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The big question: is the Leveson inquiry getting anywhere and is it worthwhile

HOMEPAGE NEWS REPORTS INDEX MEDIA NEWS JULY 2012
Original Source: MSN NEWS: 16 JULY 2012
16 July 2012 12:32 | By Zoe and Steve Vaughan
 

 The Leveson inquiry is finally approaching the halfway mark - or end of part one if you prefer. The evidence, which we've been hearing sinceNovember, has brought us some gems.

Sean Dempsey, PA Wire

There were genuine cringeworthy moments for David Cameron over the syrupy texts of support from former editor of The Sun Rebekah Brooks.

 

We heard from head of the News Corp empire Rupert Murdoch and editor-in-chief of the Daily Mail Paul Dacre. Then there was Hugh Grant, Charlotte Church, Anne Diamond, and Paul and Sheryl Gascoigne.

 

A man was sacked from his role as special adviser for doing his job while Jeremy Hunt, the Culture Secretary, kept his.

 

As the cost crawls towards the 4m marker over the next month, Leveson will be considering the future for press regulation; namely it needs some and the current system of "self-regulation" is not working.

 

By autumn he is expected to make his recommendation. The final decision is for the politicians. But this is only the halfway stage. There's more to come: part two is the specifics of hacking at News International and the failed police investigation.

 

The catalyst for the inquiry was a story in The Guardian that a News of the World employee had hacked and then deleted messages on the mobile of the murdered schoolgirl Milly Dowler. It has since transpired that while the phone was hacked by Glenn Mulcaire, he did not erase the voicemails.

 

So as the inquiry draws towards half time, we ask: is the Leveson inquiry getting anywhere and is it worthwhile?

 

 Yes: The inquiry has already encouraged the media to take a good look at the system as it stands and find it wanting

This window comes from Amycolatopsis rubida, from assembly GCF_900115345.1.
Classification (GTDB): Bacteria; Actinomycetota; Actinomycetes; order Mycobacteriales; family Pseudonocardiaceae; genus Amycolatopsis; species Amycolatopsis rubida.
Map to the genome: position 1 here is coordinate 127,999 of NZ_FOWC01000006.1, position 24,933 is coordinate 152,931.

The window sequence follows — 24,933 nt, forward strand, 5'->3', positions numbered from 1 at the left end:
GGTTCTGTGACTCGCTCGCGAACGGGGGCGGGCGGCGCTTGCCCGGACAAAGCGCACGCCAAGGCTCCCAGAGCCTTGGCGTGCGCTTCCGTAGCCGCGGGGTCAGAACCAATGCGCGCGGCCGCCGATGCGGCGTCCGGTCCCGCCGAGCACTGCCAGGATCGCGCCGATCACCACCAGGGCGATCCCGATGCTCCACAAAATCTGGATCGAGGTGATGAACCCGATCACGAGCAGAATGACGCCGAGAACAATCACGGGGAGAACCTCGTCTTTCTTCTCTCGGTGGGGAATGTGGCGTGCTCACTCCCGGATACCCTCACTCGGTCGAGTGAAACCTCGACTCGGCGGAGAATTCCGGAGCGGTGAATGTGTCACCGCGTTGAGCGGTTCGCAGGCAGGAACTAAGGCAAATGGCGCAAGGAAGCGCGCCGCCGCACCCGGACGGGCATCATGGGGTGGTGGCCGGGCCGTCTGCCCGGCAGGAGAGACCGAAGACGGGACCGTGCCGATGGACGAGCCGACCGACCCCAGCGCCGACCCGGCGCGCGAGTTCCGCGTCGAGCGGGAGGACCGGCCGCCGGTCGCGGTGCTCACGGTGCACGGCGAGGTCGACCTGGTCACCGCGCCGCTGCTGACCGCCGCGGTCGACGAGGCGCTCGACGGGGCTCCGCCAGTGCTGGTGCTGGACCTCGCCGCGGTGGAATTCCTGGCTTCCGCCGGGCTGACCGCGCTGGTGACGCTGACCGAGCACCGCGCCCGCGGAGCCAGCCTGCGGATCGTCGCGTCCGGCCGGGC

Steve Vaughan

Forget the fact that Steve Coogan didn't want to be famous, Rebekah Brooks rode a police horse called Raisa and enjoyed an, as yet not-quite-defined "country supper" with David Cameron. While the celebrity and chum-ocracy nonsense is entertaining, it hardly makes a big, fat judicial inquiry feel worth the 3 million we are paying for it.

 

But look at the evidence of Sally and Bob Dowler, Kate and Gerry McCann, and Margaret and James Watson, and you will see why the Leveson Inquiry is a) a good thing and b) already getting somewhere.

 

Because it is the ordinary people that will drag this inquiry up by its bootstraps. While I'm very sorry if Coogan, Grant et al feel aggrieved by press coverage, they can at least afford to sue, which does act as a bit of a curb. When something bad happens to your ordinary family, well, as Gerry McCann put it: "it's open season". 

 

The Press Complaints Commission (PCC) - the status quo and in effect, journalists sitting in judgement on journalists - has a good set of standards just no really effective sanctions for those falling foul of them. The PPC's biggest punishment is to force a printed apology. Legal redress under defamation or privacy law is well outside the budget of most.

 

And while most people are aware that the press have some fairly unsavoury practices, the inquiry has thrown them into sharp relief: the moving evidence from Sally Dowler about being afraid to open her front door because of the journalists' questions, in the wake of her daughter's murder; Margaret and James Watson, who spoke about the suicide of their teenage son because he could no longer stand negative news stories about his murdered sister - he hanged himself clutching a fistful of newspaper clippings. The PCC did not help them. It took Sheryl Gascoigne to point out that the industry's regulatory body is regarded as a "waste of time".